Book Review: Shep Paine by Jim DeRogatis

Book Review: Sheperd Paine: The Life and Work of a Master Modeler and
Military Historian by Jim DeRogatis; Schiffer Publishing Limited,
Atglen, PA 19310; 272 pp. with profuse color illustrations; retail
price US$79.95; ISBN 978-0-7643-2929-6
Advantages: long-awaited biography/autobiography of the best-known
modeler in the US and one of the all-around best military historians
extant today, especially in regard to uniforms and details
Disadvantages: no major ones except this is a BIG book!
Rating: See Text
Recommendation: to all modelers and military historians - as much for
inspiration as well as education
Back in 1985 I joined the fledging Lone Star Military Miniatures
Society in Austin, Texas, as I was assigned to nearby (by Texas
standards) Fort Hood. We had some great guys in the society =96 Bob
Bethea, Chris Mrosko, Steve Hardin, and Dieter Mattingly, just to
mention a few. Dieter wanted to have a show in Austin similar to the
MFCA and Chicago shows, using their judging system and a much more
distinguished approach to modeling and figure painting in particular
than most of us were used to. Dieter called an old friend of his =96
Shep Paine =96 who came down to be our guest of honor and guest speaker.
I had a great time at the show and wound up spending a good portion of
the late hours of the evening having a couple of beers with Shep. He
and I had a lot of views in common, and he also gave me the best
criteria I have ever had to judge a model in a competition: what=92s
right with the model, what=92s wrong with it, and what did the modeler
have to do to get to the end result. We later used that same
philosophy when we created the AMPS judging system in 1994 for judging
our shows.
I have had the privilege to judge with Shep at the 1993 World Expo
Show in Tysons Corner, Virginia (an international show of the first
rank and another of Shep=92s creations) and we had an easy time of a
very difficult task for just those reasons. But many people wonder,
who exactly is Shep Paine, and why do so many very good modelers and
figure painters hold him in such high regard?
Author Jim DeRogatis, whose =93day job=94 is the pop music critic for the
Chicago Sun-Times, has now answered the question in spades in this
magnificent volume which presents a full panorama of Shep=92s work and
covers his life from its beginnings. He worked with Shep for several
years on this book, using interviews with Shep and later with a number
of prominent modelers and figures in the modeling community, to create
a very thorough picture of the man and his art. Shep himself had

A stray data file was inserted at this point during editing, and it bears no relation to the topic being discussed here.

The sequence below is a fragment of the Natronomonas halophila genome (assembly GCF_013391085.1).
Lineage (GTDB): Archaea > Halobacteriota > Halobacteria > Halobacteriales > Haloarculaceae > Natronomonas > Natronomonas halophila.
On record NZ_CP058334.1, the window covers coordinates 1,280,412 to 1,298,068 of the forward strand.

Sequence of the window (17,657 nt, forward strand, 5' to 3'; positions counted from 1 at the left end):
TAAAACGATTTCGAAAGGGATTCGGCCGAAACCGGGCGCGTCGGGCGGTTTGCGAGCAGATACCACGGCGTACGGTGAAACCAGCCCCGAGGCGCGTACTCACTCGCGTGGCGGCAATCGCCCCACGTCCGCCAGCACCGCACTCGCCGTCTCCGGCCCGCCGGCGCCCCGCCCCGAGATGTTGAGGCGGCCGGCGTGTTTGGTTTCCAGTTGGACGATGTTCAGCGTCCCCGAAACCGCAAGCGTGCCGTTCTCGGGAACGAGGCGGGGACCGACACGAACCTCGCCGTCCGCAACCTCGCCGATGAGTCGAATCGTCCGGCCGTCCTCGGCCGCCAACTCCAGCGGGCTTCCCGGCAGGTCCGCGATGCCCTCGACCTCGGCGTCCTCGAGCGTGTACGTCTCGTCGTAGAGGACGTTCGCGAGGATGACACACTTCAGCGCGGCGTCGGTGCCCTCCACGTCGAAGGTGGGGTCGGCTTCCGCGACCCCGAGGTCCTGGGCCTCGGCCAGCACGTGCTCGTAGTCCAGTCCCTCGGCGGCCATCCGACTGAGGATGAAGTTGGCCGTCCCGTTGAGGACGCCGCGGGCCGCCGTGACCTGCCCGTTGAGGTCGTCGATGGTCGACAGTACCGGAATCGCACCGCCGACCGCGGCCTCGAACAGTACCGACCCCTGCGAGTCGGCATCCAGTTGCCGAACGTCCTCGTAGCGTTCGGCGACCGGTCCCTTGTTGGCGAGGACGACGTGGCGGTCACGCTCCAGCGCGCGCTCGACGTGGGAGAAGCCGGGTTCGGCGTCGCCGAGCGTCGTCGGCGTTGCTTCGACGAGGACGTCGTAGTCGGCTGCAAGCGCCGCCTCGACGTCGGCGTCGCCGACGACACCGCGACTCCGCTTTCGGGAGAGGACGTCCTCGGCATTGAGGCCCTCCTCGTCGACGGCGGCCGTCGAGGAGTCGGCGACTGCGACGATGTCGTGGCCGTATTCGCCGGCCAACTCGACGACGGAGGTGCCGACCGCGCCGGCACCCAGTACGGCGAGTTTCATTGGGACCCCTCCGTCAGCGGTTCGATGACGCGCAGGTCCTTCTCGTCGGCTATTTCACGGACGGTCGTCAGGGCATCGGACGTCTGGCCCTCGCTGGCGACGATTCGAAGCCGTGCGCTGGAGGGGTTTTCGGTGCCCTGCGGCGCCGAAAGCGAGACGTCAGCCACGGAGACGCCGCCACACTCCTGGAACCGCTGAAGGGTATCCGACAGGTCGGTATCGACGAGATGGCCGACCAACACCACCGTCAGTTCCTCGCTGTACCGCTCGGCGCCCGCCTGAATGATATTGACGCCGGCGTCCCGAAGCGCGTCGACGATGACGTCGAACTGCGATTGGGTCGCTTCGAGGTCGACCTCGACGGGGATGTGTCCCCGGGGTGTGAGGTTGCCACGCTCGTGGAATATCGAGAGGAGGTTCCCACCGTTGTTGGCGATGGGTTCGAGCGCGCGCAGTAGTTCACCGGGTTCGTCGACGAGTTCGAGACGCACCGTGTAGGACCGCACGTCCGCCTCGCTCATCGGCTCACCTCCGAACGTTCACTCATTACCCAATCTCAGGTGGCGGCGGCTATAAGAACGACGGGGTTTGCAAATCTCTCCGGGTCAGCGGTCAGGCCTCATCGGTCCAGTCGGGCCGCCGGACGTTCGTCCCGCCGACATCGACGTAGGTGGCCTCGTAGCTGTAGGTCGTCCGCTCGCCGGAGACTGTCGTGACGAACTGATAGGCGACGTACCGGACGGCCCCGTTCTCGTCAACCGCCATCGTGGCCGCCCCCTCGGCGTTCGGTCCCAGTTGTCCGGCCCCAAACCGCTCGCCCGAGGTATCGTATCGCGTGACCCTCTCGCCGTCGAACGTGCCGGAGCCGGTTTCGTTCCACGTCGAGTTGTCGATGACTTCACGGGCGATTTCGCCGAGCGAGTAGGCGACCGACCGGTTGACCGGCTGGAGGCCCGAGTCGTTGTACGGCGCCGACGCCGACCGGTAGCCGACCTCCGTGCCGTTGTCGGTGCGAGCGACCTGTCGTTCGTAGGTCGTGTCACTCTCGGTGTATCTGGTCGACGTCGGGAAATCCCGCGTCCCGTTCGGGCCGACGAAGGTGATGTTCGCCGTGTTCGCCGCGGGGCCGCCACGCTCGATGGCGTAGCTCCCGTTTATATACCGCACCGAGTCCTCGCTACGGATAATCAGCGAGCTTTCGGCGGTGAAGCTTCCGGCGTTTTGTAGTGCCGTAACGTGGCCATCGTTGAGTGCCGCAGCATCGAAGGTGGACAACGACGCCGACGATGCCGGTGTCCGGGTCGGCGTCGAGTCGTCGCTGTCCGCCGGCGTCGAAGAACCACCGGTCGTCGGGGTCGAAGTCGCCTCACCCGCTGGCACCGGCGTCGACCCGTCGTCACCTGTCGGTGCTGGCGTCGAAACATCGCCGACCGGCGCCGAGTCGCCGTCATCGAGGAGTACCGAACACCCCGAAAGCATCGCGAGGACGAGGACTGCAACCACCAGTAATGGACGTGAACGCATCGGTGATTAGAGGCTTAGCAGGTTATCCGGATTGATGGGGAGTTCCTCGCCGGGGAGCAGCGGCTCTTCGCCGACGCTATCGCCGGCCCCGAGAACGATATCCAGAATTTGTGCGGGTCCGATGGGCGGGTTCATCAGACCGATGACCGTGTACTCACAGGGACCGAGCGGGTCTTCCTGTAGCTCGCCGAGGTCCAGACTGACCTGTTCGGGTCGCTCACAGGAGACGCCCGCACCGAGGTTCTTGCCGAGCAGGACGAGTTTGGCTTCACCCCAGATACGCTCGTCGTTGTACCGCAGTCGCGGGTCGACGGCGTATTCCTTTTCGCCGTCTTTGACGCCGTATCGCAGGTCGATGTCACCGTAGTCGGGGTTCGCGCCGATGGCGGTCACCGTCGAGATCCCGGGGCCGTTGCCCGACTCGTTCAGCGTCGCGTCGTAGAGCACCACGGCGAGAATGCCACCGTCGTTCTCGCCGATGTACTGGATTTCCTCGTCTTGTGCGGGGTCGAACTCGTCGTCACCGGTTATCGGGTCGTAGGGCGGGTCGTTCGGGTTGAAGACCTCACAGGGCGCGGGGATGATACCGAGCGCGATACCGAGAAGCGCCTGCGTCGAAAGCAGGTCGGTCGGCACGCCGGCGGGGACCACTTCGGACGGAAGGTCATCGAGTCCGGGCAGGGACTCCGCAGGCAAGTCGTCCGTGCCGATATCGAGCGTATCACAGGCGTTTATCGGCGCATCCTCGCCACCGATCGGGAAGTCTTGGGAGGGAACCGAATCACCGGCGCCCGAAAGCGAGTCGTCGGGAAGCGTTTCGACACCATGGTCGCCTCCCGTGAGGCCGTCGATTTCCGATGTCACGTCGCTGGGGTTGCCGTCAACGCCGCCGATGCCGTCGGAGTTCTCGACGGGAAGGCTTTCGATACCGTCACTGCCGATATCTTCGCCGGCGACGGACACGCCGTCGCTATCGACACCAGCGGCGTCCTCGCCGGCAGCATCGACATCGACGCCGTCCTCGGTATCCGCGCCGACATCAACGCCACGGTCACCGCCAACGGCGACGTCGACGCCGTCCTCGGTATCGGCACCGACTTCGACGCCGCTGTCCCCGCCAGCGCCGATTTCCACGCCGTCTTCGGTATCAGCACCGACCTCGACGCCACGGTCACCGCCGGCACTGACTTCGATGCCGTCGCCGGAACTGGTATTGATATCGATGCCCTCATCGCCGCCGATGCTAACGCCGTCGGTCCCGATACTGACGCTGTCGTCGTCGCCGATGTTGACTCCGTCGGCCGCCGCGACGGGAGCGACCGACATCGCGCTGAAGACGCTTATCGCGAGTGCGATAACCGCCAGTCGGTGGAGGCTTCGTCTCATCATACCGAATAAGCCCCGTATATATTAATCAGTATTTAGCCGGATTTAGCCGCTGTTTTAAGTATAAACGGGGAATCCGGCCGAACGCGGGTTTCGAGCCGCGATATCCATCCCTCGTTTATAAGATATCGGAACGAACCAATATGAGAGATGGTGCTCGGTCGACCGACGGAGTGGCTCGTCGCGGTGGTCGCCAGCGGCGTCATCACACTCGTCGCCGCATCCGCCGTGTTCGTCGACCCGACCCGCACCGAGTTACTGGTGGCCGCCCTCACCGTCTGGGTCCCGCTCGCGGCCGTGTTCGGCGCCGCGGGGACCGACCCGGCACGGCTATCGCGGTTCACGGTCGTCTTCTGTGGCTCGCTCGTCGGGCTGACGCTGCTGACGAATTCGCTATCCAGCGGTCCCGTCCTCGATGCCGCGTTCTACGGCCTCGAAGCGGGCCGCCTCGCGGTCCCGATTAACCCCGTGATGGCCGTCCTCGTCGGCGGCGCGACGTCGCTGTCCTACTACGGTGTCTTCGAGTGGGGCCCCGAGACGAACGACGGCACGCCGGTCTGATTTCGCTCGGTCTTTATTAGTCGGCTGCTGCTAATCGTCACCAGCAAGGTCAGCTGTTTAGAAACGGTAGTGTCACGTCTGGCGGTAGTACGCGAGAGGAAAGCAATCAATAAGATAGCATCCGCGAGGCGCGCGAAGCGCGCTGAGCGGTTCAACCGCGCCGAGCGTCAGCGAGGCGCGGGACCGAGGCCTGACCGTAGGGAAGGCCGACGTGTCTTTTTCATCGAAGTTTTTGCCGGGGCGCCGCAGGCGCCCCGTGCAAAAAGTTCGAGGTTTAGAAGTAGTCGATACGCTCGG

authored a couple of books for Kalmbach Publications, but this would
be a different type of work entirely.
One of the few people truly qualified to introduce such a work,
legendary miniaturist Bill Horan, has written the foreword to set the
stage. He too cites the fact that Shep changed judging model
competitions as we know them by focusing on achievement and not
triage. One-two-three judging systems have to work that way; the
=93open=94 system can therefore award each for his own achievement and not
being in the right place at the right time with a good work.
Jim opens with a biography of Shep, the son of a military doctor who
brought his son toy soldiers from every country he visited. Shep was
actually born in West Berlin and spent his first three years there,
coming back to the US in 1949. He grew up in Boston but did get to
spend a year in England in 1957-1958, getting a thorough dose of
history from the museums as well as other countries in Europe. A
British model soldier shop called the Sentry Box was what got him
permanently hooked on figure modeling. Once back in the US, like many
of us he also got into model railroading, first O and then HO Gauge,
which then brought in ROCO Mini-Tanks and Airfix =93HO/OO=94 figures.
After he failed to get into an Ivy League school, Shep joined the
Army and served with the 3rd Armored Division from 1965-1967. It was
during his life in Chicago that Shep finally got into serious modeling
and miniatures, joining the Military Miniature Society of Illinois. By
1969 he was a sculptor for Valiant Miniatures doing figures. Here he
found his favorite medium, A+B Epoxy Putty, which he has used since
for sculpting.
From that point on it was eclectic. Shep met Phillip Stearns at the
1977 MFCA Show, and between him and Stan Malinowski he learned the art
of model photography. Roy Andersen became one of his major influences.
Shep also did such things as sculpt the medals used at the prestigious
Chicago show in 1975, and they are still in use to this day.
There are a lot of tips and hints on successful modeling in the book,
accompanied by illustrations and photos of finished works to show what
the final effect of the techniques will be. The book covers subjects
by generic type, such as stock or =93kit=94 figures. These even include
the old Aurora (later Monogram and Polar Lights) Movie Monster figures